The Only Way to Resist the Attention Economy
This story is part of The New Self-Help: 21 Books for a Better You in the 21st Century.
We live in an age where there are many systemic abuses that should be refused. I propose that one great place to start is the abuse of our attention. Attention undergirds every other kind of meaningful refusal: It allows us to reach Thoreau’s higher perspective, and forms the basis of a disciplined collective attention that we see in successful strikes and boycotts whose laser-like focus withstood all the attempts to disassemble them. But in today’s mediascape, it’s hard to imagine what refusal looks like on the level of attention. For example, when I mention to anyone that I’m thinking about “resisting the attention economy,” their first response is, “Cool, so, like, quitting Facebook?” (usually followed by musings on the impossibility of leaving Facebook).
Let’s consider that option for a moment. If Facebook is such a big part of the attention economy problem, then surely quitting it is an appropriate “fuck you” to the whole thing. To me, though, this is fighting the battle on the wrong plane. In her 2012 paper, “Media refusal and conspicuous non-consumption: The performative and political dimensions of Facebook abstention,” Laura Portwood-Stacer interviews people who quit Facebook for political reasons and finds that the meaning of these isolated actions is often lost on the Facebook friends left behind. Facebook abstention, like telling someone you grew up in a house with no TV, can all too easily appear to be taste- or class-related. Portwood-Stacer’s interviews also show that “the personal or political decision not to participate in Facebook may be interpreted [by friends] as a social decision not to interact with them,” or worse, as “holier-than-thou internet asceticism.” Most important, the decision to leave Facebook involves its own kind of “margin”:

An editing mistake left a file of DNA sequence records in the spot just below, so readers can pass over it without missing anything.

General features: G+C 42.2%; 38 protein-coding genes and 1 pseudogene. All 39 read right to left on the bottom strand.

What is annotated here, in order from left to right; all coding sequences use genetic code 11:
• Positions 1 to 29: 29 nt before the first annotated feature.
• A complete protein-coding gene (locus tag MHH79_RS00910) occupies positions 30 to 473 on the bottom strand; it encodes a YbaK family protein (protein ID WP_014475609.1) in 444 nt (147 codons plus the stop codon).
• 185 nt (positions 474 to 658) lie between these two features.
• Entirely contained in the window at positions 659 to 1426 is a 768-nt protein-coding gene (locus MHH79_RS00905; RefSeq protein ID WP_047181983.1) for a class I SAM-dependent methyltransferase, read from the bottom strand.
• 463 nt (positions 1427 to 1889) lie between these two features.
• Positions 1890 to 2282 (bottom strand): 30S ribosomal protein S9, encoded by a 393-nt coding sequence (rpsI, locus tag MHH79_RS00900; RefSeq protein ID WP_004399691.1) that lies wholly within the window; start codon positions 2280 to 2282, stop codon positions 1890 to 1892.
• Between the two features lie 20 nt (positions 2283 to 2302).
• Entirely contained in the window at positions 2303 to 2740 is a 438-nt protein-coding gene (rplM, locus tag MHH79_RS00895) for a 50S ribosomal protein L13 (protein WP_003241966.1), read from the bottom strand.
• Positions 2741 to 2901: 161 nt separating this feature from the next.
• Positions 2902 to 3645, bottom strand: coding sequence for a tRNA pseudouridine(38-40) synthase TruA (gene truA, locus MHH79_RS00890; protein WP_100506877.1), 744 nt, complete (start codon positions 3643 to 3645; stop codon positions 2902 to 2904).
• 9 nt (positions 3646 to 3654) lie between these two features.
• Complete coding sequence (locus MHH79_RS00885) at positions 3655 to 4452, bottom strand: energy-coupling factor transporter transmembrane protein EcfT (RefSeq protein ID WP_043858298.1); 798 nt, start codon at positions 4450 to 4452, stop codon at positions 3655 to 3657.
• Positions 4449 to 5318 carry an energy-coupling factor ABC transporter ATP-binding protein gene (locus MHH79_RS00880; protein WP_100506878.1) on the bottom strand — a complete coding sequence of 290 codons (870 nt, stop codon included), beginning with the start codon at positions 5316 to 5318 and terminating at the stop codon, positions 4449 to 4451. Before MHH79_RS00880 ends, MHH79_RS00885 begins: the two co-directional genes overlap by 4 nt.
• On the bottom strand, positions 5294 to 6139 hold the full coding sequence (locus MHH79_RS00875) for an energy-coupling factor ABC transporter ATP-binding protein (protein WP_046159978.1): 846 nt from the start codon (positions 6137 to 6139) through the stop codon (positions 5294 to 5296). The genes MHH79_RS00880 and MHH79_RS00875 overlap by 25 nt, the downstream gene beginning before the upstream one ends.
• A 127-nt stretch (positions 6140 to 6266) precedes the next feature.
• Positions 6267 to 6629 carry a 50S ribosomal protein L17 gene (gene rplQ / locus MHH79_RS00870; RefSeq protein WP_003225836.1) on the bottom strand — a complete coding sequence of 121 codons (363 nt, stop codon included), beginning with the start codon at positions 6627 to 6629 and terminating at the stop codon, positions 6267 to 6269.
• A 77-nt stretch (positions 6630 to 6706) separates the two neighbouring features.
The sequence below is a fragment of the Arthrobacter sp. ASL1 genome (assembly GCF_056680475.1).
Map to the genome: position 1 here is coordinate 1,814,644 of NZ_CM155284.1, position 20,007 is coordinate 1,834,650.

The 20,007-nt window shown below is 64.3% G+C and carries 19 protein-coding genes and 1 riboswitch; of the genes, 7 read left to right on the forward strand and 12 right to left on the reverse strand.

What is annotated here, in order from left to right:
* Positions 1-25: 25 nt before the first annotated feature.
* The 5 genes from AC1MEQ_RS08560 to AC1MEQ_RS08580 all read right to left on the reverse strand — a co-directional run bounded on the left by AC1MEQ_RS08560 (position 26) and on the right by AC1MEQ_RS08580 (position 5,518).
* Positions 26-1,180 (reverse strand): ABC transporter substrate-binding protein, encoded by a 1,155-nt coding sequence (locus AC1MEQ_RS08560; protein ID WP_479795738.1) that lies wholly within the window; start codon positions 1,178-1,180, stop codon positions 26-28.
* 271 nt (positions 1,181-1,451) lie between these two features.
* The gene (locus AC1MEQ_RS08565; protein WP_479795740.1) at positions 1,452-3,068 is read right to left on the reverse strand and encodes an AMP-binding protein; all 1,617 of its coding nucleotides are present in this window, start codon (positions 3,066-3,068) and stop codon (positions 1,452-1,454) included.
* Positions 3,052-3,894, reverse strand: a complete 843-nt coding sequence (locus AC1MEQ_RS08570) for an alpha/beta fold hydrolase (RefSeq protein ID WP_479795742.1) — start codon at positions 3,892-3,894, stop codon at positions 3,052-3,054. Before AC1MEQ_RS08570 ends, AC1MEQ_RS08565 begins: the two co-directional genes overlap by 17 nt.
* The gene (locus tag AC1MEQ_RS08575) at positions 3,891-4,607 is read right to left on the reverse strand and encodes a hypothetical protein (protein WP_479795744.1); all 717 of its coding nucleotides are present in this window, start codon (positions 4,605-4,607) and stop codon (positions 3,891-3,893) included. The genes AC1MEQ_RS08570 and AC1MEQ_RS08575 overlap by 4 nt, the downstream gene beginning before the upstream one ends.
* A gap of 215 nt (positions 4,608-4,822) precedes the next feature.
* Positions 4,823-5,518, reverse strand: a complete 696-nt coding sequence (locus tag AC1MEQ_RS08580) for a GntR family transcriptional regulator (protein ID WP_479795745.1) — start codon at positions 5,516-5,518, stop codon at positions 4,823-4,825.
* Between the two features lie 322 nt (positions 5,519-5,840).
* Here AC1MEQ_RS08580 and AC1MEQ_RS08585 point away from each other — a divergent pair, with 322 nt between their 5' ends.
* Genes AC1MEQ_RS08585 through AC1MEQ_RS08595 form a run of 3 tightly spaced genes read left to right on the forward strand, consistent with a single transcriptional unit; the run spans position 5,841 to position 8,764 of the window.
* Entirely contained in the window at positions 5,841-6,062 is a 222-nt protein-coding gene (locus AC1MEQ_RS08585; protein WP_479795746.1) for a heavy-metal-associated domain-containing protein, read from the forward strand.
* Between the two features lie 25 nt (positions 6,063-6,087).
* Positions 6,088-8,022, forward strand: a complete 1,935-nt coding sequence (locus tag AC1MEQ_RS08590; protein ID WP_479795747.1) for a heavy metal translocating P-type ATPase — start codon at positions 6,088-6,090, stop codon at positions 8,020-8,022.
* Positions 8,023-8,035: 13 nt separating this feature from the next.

It may be that refusal is only available as a tactic to people who already possess a great deal of social capital, people whose social standing will endure without Facebook and people whose livelihoods don’t require them to be constantly plugged in and reachable. . . These are people who have what [Kathleen] Noonan…